WASHINGTON, DC - SEPTEMBER 27: Rachel Mitchell ask questions to Dr. Christine Blasey Ford at the Senate Judiciary Committee hearing on the nomination of Brett Kavanaugh to be an associate justice of the Supreme Court of the United States, on Capitol Hill September 27, 2018 in Washington, DC. A professor at Palo Alto University and a research psychologist at the Stanford University School of Medicine, Ford has accused Supreme Court nominee Judge Brett Kavanaugh of sexually assaulting her during a party in 1982 when they were high school students in suburban Maryland. (Photo By Michael Reynolds-Pool/Getty Images)
WASHINGTON, DC - SEPTEMBER 27: Christine Blasey Ford testifies before the Senate Judiciary Committee in the Dirksen Senate Office Building on Capitol Hill September 27, 2018 in Washington, DC. A professor at Palo Alto University and a research psychologist at the Stanford University School of Medicine, Ford has accused Supreme Court nominee Judge Brett Kavanaugh of sexually assaulting her during a party in 1982 when they were high school students in suburban Maryland. In prepared remarks, Ford said, �t is not my responsibility to determine whether Mr. Kavanaugh deserves to sit on the Supreme Court. My responsibility is to tell the truth.� (Photo by Win McNamee/Getty Images)
WASHINGTON, DC - SEPTEMBER 27: Christine Blasey Ford, testifies before the US Senate Judiciary Committee in the Dirksen Senate Office Building on Capitol Hill September 27, 2018 in Washington, DC. A professor at Palo Alto University and a research psychologist at the Stanford University School of Medicine, Ford has accused Supreme Court nominee Judge Brett Kavanaugh of sexually assaulting her during a party in 1982 when they were high school students in suburban Maryland. (Photo by Saul Loeb-Pool/Getty Images)
WASHINGTON, DC - SEPTEMBER 27: Senator Benjamin E. Sasse (R-NE) and Senator Ted Cruz (R-TX) talks as Dr. Christine Blasey Ford speaks before the Senate Judiciary Committee hearing on the nomination of Brett Kavanaugh to be an associate justice of the Supreme Court of the United States, on Capitol Hill September 27, 2018 in Washington, DC. A professor at Palo Alto University and a research psychologist at the Stanford University School of Medicine, Ford has accused Supreme Court nominee Judge Brett Kavanaugh of sexually assaulting her during a party in 1982 when they were high school students in suburban Maryland. (Photo By Michael Reynolds-Pool/Getty Images)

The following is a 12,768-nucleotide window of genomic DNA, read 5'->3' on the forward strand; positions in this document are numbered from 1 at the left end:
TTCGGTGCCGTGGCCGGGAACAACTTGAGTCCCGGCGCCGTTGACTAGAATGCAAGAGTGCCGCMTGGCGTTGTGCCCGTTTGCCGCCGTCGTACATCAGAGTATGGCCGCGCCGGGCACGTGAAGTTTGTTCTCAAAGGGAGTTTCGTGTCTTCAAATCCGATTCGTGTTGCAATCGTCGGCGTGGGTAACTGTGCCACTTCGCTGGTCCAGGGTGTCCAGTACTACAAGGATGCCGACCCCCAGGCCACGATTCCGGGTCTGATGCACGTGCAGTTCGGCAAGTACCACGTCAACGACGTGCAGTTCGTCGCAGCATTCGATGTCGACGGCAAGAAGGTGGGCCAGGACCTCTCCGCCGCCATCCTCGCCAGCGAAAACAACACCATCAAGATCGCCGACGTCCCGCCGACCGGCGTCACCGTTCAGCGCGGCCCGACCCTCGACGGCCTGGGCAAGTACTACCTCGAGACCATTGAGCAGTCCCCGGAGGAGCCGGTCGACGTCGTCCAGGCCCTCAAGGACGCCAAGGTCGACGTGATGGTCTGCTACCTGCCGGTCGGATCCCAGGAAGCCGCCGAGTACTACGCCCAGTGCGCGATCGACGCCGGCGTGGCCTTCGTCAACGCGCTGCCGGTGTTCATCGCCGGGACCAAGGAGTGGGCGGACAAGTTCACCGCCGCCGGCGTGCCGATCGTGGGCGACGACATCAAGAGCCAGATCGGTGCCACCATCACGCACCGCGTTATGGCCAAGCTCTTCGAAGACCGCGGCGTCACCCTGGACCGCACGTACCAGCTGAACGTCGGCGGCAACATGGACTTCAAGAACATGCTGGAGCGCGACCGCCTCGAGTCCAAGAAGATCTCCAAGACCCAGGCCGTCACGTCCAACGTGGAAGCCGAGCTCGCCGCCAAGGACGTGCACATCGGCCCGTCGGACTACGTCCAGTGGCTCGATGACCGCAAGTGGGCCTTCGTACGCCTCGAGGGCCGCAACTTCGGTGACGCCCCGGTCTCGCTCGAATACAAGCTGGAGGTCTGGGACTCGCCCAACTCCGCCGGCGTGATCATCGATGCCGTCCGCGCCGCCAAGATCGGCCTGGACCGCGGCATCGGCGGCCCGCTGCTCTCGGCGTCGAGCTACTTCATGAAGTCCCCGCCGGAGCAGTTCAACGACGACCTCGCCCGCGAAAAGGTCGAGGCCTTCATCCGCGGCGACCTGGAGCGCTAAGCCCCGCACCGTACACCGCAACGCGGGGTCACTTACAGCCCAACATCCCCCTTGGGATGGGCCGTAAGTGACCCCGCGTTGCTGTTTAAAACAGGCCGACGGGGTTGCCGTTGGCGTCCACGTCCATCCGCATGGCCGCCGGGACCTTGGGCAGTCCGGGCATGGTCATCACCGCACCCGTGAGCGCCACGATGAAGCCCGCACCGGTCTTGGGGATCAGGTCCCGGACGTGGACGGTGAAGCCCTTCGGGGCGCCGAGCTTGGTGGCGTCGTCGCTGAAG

Dr. Christine Blasey Ford is sworn in by chairman Chuck Grassley, R-Iowa, on September 27, 2018, during the Senate Judiciary Committee hearing on the nomination of Brett M. Kavanaugh to be an associate justice of the Supreme Court of the United States, focusing on allegations of sexual assault by Kavanaugh against Christine Blasey Ford in the early 1980s. (Photo by Tom Williams / POOL / AFP) (Photo credit should read TOM WILLIAMS/AFP/Getty Images)
Dr. Christine Blasey Ford is sworn in by chairman Chuck Grassley, R-Iowa, on September 27, 2018, during the Senate Judiciary Committee hearing on the nomination of Brett M. Kavanaugh to be an associate justice of the Supreme Court of the United States, focusing on allegations of sexual assault by Kavanaugh against Christine Blasey Ford in the early 1980s. (Photo by Tom Williams / POOL / AFP) (Photo credit should read TOM WILLIAMS/AFP/Getty Images)